If you’ve read my previous posts, you know that my dyslexia means it takes me longer to accomplish what many people view as simple tasks, such as reading, comprehension, and saying someone’s name. However, over the years I have also learned how to be resilient in the face of adversity and discover and use resources to my advantage. Below you will find some resources that help me be more efficient and effective while living with dyslexia.
Text to Speech
My dyslexia, coupled with our brain’s ability to “auto-correct” typos, makes it incredibly difficult to send emails and instant messages without errors. This was challenging when I entered the corporate world, especially when I was a sales representative and was sending hundreds of emails per day. I would read them over and over hoping to catch all the typos, but there were many times I still feared someone would perceive me as lazy or uneducated if a typo fell through the cracks. I also worried that my messages were confusing or could negatively impact a sale.
Now, before sending any email or message, I highlight it and have my computer read it. This has not only been a way to catch typos, but it also ensures what I wrote is clear.
I also do this when I read articles on my computer, hearing the computer read as I look at the text is a great way to see patterns and memorize how certain words are spelled. In the same vein, when I read books, I typically get the physical book and the audiobook so I can listen and read at the same time.
My spelling is so bad that sometimes spell check does not even have a suggestion. I have learned that if I Google the word, Google will often understand what I mean, given it uses more data than spell check does. Until Microsoft figures out how to incorporate social data into their spellcheck, this is a great workaround!
I have found that if I read with a highlighter, highlighting the words as I go, it helps me immensely in processing and understanding. While this might seem small, the contrast of the color makes a big difference compared to reading a plain piece of paper or computer screen.
It is encouraging to learn that there are features that are now being built into courseware and eReaders that help support people with varying abilities like dyslexia. For example, the ability to change the color of the text and even the background can mimic the effects of highlighting. Lots of other tips on how text can best be presented for a dyslexic audience can be found in this dyslexia friendly style guide.
Digital Learning Tools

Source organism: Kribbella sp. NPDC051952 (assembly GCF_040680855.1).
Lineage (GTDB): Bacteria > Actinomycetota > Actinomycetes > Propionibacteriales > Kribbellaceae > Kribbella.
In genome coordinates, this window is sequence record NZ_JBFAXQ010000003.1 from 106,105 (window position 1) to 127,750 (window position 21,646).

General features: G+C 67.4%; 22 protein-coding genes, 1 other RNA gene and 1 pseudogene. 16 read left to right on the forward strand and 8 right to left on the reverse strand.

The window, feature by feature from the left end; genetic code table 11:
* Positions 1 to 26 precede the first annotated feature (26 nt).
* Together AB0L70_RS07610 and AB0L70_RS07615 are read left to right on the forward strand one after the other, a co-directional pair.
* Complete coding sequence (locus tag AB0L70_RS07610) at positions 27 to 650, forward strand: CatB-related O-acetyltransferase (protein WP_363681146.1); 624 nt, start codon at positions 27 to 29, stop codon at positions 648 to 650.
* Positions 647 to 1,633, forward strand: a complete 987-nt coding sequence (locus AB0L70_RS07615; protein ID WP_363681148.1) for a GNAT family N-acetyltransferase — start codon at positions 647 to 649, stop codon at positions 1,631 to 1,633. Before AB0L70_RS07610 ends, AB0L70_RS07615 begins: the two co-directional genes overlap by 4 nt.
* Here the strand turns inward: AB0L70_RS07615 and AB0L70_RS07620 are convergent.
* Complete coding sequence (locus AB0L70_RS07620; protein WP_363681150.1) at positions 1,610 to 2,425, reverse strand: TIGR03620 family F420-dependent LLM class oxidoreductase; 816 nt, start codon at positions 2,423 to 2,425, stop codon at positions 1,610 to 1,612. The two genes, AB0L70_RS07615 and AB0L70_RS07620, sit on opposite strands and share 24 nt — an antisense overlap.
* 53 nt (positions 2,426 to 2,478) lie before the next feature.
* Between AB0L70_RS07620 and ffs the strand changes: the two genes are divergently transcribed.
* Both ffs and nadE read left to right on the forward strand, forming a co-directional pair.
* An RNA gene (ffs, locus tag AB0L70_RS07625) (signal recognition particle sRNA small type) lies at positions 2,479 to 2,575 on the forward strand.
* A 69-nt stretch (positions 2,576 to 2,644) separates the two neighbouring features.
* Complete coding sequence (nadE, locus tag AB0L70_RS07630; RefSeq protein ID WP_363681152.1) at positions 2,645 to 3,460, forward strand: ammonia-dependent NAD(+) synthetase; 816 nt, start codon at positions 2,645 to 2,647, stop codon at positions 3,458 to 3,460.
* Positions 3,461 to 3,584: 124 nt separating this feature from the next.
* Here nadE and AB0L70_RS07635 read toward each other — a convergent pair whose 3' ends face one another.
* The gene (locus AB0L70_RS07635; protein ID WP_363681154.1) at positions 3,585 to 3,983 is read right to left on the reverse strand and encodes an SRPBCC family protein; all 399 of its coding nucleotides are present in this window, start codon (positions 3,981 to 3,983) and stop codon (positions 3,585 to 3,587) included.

Another resource that has not only been helpful for me, but has been life changing and allowed me to obtain a master’s degree, are the digital tools now available to complement a static textbook. Back when I was getting my undergraduate degree, our school did not even have a learning management system (Canvas, Blackboard, Moodle, etc.) let alone digital books or courseware. My reading or learning done outside of class was a one-size-fits-all approach. I had a textbook that I needed to read and understand—there was nothing different for me given my dyslexia or my learning style.
Years after receiving my Bachelor’s degree, I had the honor of working on the development of technology that I found helpful in my reading and comprehension. This technology was a “questions first” approach where the student was asked questions to find out what they know and do not know. Then the student would only be served up the textbook content (and later additional resources like videos and slides instead of words) that filled in the gaps.
This technology, which is called adaptive technology, is a way to ensure I am not spending hours reading with no understanding, and am only focusing on the information I do not know. This technology can also bring in additional resources outside the textbook, like videos and interactive slides, to accommodate visual learners.
Over the years, I have gotten better at using the resources around me. Whether it is having someone I trust read over and make suggestions on my writing, or using spell check, there are people and machines around me helping me constantly. I keep an Amazon Alexa next to me while I work and write so I can quickly ask her how to spell a word or do quick math. What an amazing resource!
Speaking of using resources around you, back when there was not technology available, I used to incorporate words that were around me in the classroom into my writing. For example, in first grade I was working on a journal entry and I could not spell the word “mountains” or even the word “are”…but I did spell “Friday” and “going” correctly. This was because there was a calendar hanging in our classroom where I could copy the word “Friday”, and there were books I referenced where I was able to copy how to spell “going”. It was a big confidence boost to get at least these two words correct in my journal:
Being able to find resources and utilize them when something is difficult, coupled with the ability to be determined and put in hard work has taught me resilience. I apply this approach not only to my reading and writing, but in any area of my life where I experience challenges. I hope the resources listed are helpful to you, and remember, though some days may feel like a struggle, you can do it!
In my next post, I’ll discuss the biggest thing I have gained from living with dyslexia. Through overcoming obstacles, staying persistent in the face of adversity, and working tirelessly to achieve my goals, I developed a powerful trait: grit. What exactly is grit, you might ask? Stay tuned!